For example, “slip hazard” is rather vague. However, “A slip hazard due to spillages of oil/petrol” provides a bit more clarity for the marker and workers who read the risk assessment.

Who Might be Harmed? (1 Mark)

You’re likely to automatically think of the worker(s) undertaking the task and the workers within the immediate area. But remember that others might also be at risk.

Think outside the box. Do you have visitors in the work area? Cleaners? Maintenance workers? The public? If so, they should be noted down here too.

How Might People be Harmed? (1 Mark)

This includes injury and ill health. We often think of the immediate effects of hazards in terms of injuries. But it would be best if you also considered whether there are any long term ill-health effects associated with the hazard. Clearly state what any injury or ill-health effects are in this section.

Existing Risk Control Measures (1 Mark)

This part asks you to identify what measures of control you have in place for this hazard at the time of your assessment.
 
Don’t limit your answer to physical controls such as guards, local exhaust ventilation (LEV), signage etc. Consider administrative/soft controls such as training, supervision, job rotation, or safe work systems. (These are also important to consider when you get to the Additional Controls stage below).
 
Be clear with your description of the controls. Don’t just write one-word controls such as “PPE”. Clearly define what type of PPE is required. For example, nitrile gloves or safety goggles.

Current Risk Rating (1 Mark)

This is where you rate the risk of the hazard with the controls that are currently in place. You do this using the IOSH 5 x 5 Risk rating calculator. 

Risk Rating Calculator

The IOSH 5 x 5 risk rating calculator rates the likelihood and consequences on a scale of 1-5:

  • L stands for Likelihood – how likely is it that the hazard will harm someone?
  • C stands for Consequence – what are the consequences if someone is harmed? This is also often referred to as the Severity of harm.

Likelihood that hazardous event will occur

very unlikely

2

unlikely

3

fairly likely

4

likely

5

very likely

 

Consequence of hazardous event

1

Insignificant – no injury

2

Minor – minor injuries needing first aid 

Moderate – up to three days absence

4     

Major – more than seven days absence

Catastrophic –  death

Once you have identified the likelihood and consequence, you multiply the two numbers to get your Risk Rating (R).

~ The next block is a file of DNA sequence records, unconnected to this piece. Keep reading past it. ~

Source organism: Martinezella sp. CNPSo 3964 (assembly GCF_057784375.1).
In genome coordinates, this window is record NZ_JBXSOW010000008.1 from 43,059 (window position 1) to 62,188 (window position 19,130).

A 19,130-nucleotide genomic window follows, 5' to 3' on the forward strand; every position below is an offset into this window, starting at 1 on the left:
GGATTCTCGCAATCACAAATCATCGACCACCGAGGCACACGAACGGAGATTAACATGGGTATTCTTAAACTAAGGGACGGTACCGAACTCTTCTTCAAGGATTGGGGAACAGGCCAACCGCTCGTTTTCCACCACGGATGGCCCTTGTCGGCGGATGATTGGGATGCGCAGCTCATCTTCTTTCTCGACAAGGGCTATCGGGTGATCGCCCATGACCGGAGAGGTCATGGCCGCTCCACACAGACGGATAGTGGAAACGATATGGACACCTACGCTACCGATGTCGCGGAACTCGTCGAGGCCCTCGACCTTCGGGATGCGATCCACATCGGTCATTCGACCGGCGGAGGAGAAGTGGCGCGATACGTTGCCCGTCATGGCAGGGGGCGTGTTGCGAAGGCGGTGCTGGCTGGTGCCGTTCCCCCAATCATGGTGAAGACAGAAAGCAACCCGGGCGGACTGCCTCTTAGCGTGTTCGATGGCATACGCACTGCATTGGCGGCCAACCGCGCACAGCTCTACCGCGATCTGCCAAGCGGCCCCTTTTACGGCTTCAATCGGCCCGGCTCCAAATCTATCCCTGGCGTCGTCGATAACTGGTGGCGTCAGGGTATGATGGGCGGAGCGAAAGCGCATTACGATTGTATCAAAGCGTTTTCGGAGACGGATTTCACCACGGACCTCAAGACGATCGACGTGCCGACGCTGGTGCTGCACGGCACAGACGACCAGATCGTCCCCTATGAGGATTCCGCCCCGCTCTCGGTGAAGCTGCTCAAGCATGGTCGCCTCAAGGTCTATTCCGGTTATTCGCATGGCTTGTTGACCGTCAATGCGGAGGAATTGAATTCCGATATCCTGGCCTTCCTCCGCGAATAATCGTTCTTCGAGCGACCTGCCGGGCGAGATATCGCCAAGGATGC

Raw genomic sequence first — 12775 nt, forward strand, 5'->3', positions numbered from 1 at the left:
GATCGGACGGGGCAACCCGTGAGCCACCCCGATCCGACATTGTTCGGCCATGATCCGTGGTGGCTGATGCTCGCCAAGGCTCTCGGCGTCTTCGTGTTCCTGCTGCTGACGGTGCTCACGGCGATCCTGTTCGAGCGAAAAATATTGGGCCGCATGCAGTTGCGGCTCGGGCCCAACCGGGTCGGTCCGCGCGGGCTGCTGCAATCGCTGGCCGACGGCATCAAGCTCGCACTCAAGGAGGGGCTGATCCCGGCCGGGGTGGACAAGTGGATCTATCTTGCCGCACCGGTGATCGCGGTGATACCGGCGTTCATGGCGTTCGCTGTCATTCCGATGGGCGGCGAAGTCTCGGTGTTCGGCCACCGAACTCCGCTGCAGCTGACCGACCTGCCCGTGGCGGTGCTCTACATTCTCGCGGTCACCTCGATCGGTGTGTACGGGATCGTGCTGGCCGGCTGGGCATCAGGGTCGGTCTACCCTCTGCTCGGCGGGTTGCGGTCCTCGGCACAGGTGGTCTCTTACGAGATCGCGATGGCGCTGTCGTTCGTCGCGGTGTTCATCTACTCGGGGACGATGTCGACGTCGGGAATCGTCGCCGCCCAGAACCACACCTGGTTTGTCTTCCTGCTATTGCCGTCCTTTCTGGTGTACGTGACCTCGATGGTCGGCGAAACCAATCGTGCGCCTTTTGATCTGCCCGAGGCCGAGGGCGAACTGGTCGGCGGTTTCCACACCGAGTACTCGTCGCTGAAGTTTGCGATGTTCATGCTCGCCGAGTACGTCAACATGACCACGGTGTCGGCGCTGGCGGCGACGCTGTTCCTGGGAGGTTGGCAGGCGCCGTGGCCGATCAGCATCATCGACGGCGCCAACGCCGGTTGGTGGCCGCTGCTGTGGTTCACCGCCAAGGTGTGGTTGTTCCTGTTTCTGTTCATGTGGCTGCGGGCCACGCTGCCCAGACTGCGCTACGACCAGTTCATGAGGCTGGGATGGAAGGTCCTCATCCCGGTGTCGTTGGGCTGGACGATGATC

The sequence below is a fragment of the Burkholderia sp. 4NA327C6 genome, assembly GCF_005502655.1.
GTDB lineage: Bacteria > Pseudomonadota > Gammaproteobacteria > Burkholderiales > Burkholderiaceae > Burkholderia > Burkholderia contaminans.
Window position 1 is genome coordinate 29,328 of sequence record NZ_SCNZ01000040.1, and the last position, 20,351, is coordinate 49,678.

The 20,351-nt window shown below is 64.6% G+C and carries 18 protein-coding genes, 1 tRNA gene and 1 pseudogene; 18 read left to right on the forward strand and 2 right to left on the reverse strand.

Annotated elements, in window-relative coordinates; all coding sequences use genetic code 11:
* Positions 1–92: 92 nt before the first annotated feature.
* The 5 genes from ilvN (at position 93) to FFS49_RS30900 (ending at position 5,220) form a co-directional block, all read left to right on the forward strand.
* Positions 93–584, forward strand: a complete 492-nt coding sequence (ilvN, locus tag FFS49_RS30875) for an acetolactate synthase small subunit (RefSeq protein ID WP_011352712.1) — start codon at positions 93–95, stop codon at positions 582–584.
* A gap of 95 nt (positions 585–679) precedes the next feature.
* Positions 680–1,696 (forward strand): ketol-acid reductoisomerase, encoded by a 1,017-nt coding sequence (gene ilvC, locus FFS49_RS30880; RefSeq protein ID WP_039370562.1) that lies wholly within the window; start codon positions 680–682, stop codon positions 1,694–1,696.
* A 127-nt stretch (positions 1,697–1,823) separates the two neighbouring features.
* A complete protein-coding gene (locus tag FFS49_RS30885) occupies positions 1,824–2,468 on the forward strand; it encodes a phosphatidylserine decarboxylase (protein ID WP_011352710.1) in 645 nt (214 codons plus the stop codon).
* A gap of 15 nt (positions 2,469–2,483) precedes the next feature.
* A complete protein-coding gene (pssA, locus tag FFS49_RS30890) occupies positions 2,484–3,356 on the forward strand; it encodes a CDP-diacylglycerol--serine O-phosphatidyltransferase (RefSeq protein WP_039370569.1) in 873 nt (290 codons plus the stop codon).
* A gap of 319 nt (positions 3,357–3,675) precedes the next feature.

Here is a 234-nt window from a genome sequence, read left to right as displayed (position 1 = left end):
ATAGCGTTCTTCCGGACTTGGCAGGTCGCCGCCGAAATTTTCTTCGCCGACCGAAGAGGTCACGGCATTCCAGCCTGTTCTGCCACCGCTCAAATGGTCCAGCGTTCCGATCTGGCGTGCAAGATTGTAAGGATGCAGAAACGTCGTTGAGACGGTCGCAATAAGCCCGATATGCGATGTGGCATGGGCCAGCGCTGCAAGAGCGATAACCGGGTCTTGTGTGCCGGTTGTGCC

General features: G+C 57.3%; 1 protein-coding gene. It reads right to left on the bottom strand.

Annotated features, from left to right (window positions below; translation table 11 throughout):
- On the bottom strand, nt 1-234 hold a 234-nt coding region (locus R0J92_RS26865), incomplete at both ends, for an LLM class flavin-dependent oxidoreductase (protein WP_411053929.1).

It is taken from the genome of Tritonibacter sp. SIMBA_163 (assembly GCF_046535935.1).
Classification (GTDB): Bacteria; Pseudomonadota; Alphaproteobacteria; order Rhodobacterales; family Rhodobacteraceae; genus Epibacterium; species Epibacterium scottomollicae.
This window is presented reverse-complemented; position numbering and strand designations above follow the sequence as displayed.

Likelihood x Consequence = Risk
 
For example, if you think the likelihood is ‘Likely’ (4) and the Consequence is ‘Moderate’ (3), then:

4 x 3 = 12. Your Risk Rating is 12.

Lots of learners stress over getting this number right. Don’t worry; the marker is fully aware that this type of rating system is subjective. There will always be a variety of opinions with the risk rating. Just make sure that you are realistic with your ratings, and you’ll be all right.

Additional Controls (1 Mark)

This requires you to provide additional controls that will reduce the risk. Be realistic and take into account the risk rating you just calculated.
 
As discussed in the section’ Existing Risk Control Measures’ above, make sure you think about various controls, not just physical ones.

Residual Risk Rating (1 Mark) 

Once you’ve decided on your new control measures, you need to carry out another risk rating using the same IOSH 5 x 5 risk rating calculator.  
 
Your new Residual Risk Rating should be lower than your previous one. 

Action Monitored by Whom? (1 Mark)

State who is to monitor each additional control by job role—for example, Engineering Manager.  

Action Monitored by When? (1 Mark)

There’s no plan without timelines, so allocate a time scale for each additional control. Don’t put phrases such as “On-going” or “Within a few weeks”. Use timely, measurable timeframes such as 2 weeks, 6 weeks, 2 months.
 
Make sure you follow the IOSH Action Level Table that provides you with guidance based on your Risk Rating:

 

Risk Rating

Action

20-25

Stop – stop the activity and take immediate action.

15-16

Urgent action – take immediate action and stop the activity if necessary, maintain existing controls rigorously.

8-12

Action – improve within the specified timescale.

3-6

Monitor – look to improve at next review, or if there is a significant change.

1-2

No action – no further action but ensure controls are maintained and reviewed.

Review Date, Signature and Training Provider (1 Mark)

Another easy mark! Sign off your risk assessment by filling in the details at the bottom of the form outlined below:

  • Review date: make sure that you give a realistic review date for your assessment, for example, 12 months.
  • Sign the Assessment – if sending via computer your printed name.
  • Put your Training Provider name in the final box.

How to submit your IOSH Managing Safely risk assessment

You need to email us your finished assignment within your 14-day deadline. We’ll send your work to IOSH for marking straight away.

IOSH Managing Safely results and certificate

IOSH will typically send us the result of your practical assignment within 2-3 weeks of submission. We’ll let you know if you’ve passed or failed as soon as we hear from them.
 
Remember, you also need to pass the multiple-choice knowledge test to achieve your full IOSH Managing Safely Certificate.
 
Provided you’ve passed both assessments, we’ll send you your hard-copy IOSH Managing Safely certificate in the post within 6-8 weeks of completion. Please note that it may take a little longer to receive your results and certificate due to the coronavirus pandemic.